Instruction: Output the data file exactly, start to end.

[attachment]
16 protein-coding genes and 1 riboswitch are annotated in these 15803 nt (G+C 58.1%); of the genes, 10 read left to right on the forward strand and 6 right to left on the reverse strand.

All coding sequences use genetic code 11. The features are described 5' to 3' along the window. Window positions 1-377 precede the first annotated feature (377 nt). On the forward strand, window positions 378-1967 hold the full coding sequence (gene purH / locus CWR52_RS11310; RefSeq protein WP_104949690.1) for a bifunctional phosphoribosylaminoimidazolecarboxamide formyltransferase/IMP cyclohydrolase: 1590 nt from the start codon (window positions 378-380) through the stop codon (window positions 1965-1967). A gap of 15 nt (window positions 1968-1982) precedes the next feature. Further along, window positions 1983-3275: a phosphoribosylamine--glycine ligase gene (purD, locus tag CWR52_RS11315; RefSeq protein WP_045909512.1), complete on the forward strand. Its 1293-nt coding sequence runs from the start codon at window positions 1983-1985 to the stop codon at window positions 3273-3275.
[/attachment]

16 protein-coding genes and 1 riboswitch are annotated in these 15803 nt (G+C 58.1%); of the genes, 10 read left to right on the forward strand and 6 right to left on the reverse strand.

All coding sequences use genetic code 11. The features are described 5' to 3' along the window. Window positions 1-377 precede the first annotated feature (377 nt). On the forward strand, window positions 378-1967 hold the full coding sequence (gene purH / locus CWR52_RS11310; RefSeq protein WP_104949690.1) for a bifunctional phosphoribosylaminoimidazolecarboxamide formyltransferase/IMP cyclohydrolase: 1590 nt from the start codon (window positions 378-380) through the stop codon (window positions 1965-1967). A gap of 15 nt (window positions 1968-1982) precedes the next feature. Further along, window positions 1983-3275: a phosphoribosylamine--glycine ligase gene (purD, locus tag CWR52_RS11315; RefSeq protein WP_045909512.1), complete on the forward strand. Its 1293-nt coding sequence runs from the start codon at window positions 1983-1985 to the stop codon at window positions 3273-3275.